For years, the environmental impact of your sneakers was handled almost exclusively on the back end. Programs like Nike’s Reuse-a-Shoe still collect those worn, stinky sneaks and turn them into products ranging from play court surfaces to soles for more shoes. While the company that spent much of the 90s getting hammered for its poor responsibility record has led the way in these efforts, others shoe makers are following suit – and even taking some more innovative steps…
Roads that charge your electric car, biofuel from orange peels, and sucking CO2 out of the air – your green tech finds for the week.
Look out, Volt! The plug-in Prius is here: Car hackers have been converting the Toyota Prius into a plug-in hybrid (like the Chevy Volt) for years. The Japanese automaker has finally gotten in on the trend and released a plug-in version of its popular hybrid for the 2012 model year. That’s it above. (via Greenwala)
Charge your electric car while driving it: The concept of “electrified roadways” that could charge electric vehicles while they’re moving has been around for decades, and Japanese researchers may have now come up with a viable model. “Electrified metal plates are buried under roads, which ‘up-convert’ energy via a radio frequency to a steel belt inside a car’s tires, as well as to a plate sitting above the tire.” (via smartplanet and @greenamericatv)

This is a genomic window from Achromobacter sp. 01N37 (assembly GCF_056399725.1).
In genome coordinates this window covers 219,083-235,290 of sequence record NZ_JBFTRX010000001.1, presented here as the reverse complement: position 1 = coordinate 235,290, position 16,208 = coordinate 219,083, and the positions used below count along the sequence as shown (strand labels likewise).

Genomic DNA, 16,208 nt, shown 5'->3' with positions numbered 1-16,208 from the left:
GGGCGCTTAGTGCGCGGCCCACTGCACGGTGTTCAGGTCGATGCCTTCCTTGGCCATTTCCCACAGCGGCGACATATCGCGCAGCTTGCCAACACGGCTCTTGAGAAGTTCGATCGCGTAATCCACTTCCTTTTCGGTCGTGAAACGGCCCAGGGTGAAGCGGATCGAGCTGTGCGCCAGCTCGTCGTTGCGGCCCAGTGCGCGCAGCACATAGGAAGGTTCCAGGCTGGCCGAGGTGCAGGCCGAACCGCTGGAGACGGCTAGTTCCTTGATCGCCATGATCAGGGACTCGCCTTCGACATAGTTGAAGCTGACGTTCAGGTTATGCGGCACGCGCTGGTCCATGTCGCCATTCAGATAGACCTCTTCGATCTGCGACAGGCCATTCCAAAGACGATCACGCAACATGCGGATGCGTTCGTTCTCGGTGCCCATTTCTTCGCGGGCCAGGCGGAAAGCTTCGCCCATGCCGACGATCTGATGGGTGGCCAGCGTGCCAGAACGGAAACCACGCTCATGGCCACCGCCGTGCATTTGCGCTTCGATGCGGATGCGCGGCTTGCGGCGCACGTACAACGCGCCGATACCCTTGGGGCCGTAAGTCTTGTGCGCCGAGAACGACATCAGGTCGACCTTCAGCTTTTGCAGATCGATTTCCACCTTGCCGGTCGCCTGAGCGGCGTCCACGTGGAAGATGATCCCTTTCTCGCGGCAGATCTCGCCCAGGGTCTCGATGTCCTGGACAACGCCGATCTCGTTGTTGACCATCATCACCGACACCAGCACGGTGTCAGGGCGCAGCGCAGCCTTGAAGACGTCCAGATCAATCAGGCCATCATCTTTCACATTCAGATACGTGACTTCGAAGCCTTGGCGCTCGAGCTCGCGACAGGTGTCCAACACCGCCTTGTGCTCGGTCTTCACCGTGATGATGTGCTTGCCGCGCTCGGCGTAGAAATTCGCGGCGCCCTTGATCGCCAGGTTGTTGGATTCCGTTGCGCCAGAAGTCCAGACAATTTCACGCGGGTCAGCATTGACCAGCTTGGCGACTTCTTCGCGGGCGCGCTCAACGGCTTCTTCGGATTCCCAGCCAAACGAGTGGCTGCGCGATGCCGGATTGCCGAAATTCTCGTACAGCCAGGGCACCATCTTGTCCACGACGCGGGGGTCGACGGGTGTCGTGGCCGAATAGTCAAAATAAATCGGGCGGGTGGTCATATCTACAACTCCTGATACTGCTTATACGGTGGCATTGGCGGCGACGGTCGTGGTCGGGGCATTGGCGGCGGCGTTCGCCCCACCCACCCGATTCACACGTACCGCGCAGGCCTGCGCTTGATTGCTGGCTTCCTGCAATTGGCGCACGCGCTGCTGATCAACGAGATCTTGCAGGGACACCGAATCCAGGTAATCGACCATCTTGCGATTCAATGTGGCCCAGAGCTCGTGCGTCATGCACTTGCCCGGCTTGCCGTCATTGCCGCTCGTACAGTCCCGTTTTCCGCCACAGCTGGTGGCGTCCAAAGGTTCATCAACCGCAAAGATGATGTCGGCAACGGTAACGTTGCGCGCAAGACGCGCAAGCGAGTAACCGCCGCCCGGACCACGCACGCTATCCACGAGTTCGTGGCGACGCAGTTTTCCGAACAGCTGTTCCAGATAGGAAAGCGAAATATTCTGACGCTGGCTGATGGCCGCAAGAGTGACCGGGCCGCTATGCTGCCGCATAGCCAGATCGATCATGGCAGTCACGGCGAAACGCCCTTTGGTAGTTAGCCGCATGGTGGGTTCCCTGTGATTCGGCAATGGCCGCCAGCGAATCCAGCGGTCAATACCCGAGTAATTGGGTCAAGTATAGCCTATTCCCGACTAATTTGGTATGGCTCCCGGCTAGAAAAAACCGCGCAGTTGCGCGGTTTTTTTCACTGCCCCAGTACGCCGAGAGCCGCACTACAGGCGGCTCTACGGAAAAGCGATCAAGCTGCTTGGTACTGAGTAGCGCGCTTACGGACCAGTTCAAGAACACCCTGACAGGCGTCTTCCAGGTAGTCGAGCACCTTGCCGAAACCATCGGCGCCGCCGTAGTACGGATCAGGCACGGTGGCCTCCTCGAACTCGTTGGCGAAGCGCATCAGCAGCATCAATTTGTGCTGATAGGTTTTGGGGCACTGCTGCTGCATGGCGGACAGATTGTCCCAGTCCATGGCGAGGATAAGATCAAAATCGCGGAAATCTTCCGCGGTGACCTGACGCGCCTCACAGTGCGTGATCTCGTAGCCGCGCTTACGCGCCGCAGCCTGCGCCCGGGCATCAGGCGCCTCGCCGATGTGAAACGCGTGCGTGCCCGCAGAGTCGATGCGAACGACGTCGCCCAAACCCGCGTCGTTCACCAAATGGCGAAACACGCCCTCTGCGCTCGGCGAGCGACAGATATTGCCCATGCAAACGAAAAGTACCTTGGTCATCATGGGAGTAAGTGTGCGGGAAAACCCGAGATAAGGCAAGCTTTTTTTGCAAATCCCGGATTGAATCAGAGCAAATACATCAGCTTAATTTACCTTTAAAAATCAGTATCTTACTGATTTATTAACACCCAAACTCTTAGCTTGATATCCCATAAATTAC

A car designed by teenagers that gets nearly 2000 mpg, white roofs for New York City, and how your DVR is jacking up your electric bill… this week’s green tech finds.
Puma’s “clever little bag” is biodegradeable: We mentioned Puma’s alternative to the shoe box back in April of 2010; PSFK reports that the bags will also be compostable (or, if you’re impatient, they’ll dissolve in water in a few minutes). (via Environmental Leader)
The 2000 mpg car? OK, not quite… this design by students at Kingdown School in Warminster, UK got a mere 1,980 mpg. That was more than enough for it to win the Mileage Marathon Challenge at Mallory Park track near Leicester. (via Inhabitat)
The world of international championship football and the world of biodiversity conservation are coming together this year in a partnership announced Wednesday by the German sport lifestyle shoe and clothing company PUMA and the United Nations Environment Programme.
Last week NPR’s show All Things Considered reported about the on-going feud between Adidas and Puma, two German shoe makers and mega brands, that put their differences aside for one day in honor of peace. The companies were founded by brothers Adolf and Rudolf Dassler, who after a falling out after World War II, went separate…